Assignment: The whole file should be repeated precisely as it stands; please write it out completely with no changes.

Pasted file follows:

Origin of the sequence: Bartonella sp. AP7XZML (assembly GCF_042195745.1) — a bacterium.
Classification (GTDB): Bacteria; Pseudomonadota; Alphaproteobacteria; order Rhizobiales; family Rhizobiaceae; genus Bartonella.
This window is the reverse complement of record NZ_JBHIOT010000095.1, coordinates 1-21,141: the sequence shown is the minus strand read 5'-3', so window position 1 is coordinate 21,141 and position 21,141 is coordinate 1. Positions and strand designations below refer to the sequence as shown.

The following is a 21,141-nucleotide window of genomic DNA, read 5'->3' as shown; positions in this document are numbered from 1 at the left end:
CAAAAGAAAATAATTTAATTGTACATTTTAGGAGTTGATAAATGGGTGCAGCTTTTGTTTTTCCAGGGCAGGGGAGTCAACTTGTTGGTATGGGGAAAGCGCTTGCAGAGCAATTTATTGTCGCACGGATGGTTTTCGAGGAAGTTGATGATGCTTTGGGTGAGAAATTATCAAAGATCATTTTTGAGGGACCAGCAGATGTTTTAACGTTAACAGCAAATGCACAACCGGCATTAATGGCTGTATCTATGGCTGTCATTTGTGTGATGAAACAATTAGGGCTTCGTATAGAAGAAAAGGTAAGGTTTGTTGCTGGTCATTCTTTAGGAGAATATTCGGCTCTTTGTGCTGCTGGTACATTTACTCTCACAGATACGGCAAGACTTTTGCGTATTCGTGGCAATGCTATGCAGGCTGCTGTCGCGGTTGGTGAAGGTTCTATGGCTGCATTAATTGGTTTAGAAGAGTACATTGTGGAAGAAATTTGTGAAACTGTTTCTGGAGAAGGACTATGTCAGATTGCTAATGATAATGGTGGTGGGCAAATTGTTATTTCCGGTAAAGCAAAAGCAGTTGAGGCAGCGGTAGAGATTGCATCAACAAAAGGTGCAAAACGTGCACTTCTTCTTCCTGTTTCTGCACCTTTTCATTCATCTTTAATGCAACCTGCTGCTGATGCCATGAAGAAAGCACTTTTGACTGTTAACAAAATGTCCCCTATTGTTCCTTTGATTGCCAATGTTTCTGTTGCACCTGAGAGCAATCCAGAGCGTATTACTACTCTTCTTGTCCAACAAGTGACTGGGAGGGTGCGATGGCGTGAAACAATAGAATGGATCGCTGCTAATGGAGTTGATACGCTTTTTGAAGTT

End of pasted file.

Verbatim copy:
Origin of the sequence: Bartonella sp. AP7XZML (assembly GCF_042195745.1) — a bacterium.
Classification (GTDB): Bacteria; Pseudomonadota; Alphaproteobacteria; order Rhizobiales; family Rhizobiaceae; genus Bartonella.
This window is the reverse complement of record NZ_JBHIOT010000095.1, coordinates 1-21,141: the sequence shown is the minus strand read 5'-3', so window position 1 is coordinate 21,141 and position 21,141 is coordinate 1. Positions and strand designations below refer to the sequence as shown.

The following is a 21,141-nucleotide window of genomic DNA, read 5'->3' as shown; positions in this document are numbered from 1 at the left end:
CAAAAGAAAATAATTTAATTGTACATTTTAGGAGTTGATAAATGGGTGCAGCTTTTGTTTTTCCAGGGCAGGGGAGTCAACTTGTTGGTATGGGGAAAGCGCTTGCAGAGCAATTTATTGTCGCACGGATGGTTTTCGAGGAAGTTGATGATGCTTTGGGTGAGAAATTATCAAAGATCATTTTTGAGGGACCAGCAGATGTTTTAACGTTAACAGCAAATGCACAACCGGCATTAATGGCTGTATCTATGGCTGTCATTTGTGTGATGAAACAATTAGGGCTTCGTATAGAAGAAAAGGTAAGGTTTGTTGCTGGTCATTCTTTAGGAGAATATTCGGCTCTTTGTGCTGCTGGTACATTTACTCTCACAGATACGGCAAGACTTTTGCGTATTCGTGGCAATGCTATGCAGGCTGCTGTCGCGGTTGGTGAAGGTTCTATGGCTGCATTAATTGGTTTAGAAGAGTACATTGTGGAAGAAATTTGTGAAACTGTTTCTGGAGAAGGACTATGTCAGATTGCTAATGATAATGGTGGTGGGCAAATTGTTATTTCCGGTAAAGCAAAAGCAGTTGAGGCAGCGGTAGAGATTGCATCAACAAAAGGTGCAAAACGTGCACTTCTTCTTCCTGTTTCTGCACCTTTTCATTCATCTTTAATGCAACCTGCTGCTGATGCCATGAAGAAAGCACTTTTGACTGTTAACAAAATGTCCCCTATTGTTCCTTTGATTGCCAATGTTTCTGTTGCACCTGAGAGCAATCCAGAGCGTATTACTACTCTTCTTGTCCAACAAGTGACTGGGAGGGTGCGATGGCGTGAAACAATAGAATGGATCGCTGCTAATGGAGTTGATACGCTTTTTGAAGTT